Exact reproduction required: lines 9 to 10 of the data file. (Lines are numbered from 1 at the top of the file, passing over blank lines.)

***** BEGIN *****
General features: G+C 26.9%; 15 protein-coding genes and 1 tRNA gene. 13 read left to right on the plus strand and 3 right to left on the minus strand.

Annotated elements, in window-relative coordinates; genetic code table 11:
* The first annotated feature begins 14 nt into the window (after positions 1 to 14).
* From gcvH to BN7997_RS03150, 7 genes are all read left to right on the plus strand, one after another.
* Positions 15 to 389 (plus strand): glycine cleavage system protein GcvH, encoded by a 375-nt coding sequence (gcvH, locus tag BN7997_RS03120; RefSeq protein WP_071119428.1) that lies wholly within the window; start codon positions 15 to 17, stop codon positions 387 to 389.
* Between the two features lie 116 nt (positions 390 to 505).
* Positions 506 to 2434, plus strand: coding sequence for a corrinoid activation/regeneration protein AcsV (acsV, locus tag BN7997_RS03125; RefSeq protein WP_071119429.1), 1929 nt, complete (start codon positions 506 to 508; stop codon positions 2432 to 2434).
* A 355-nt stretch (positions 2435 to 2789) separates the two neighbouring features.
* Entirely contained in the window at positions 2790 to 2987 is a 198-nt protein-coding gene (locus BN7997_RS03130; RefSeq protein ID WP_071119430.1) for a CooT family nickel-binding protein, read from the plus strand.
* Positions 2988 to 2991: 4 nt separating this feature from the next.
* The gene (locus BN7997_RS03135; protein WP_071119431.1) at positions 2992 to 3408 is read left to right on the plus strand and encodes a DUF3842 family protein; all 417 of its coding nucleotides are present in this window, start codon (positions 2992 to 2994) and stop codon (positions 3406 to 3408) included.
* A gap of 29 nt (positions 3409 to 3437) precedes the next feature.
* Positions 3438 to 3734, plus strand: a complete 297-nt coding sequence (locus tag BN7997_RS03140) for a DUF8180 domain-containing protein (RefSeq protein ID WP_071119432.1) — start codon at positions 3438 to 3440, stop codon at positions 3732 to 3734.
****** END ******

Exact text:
* Entirely contained in the window at positions 2790 to 2987 is a 198-nt protein-coding gene (locus BN7997_RS03130; RefSeq protein ID WP_071119430.1) for a CooT family nickel-binding protein, read from the plus strand.
* Positions 2988 to 2991: 4 nt separating this feature from the next.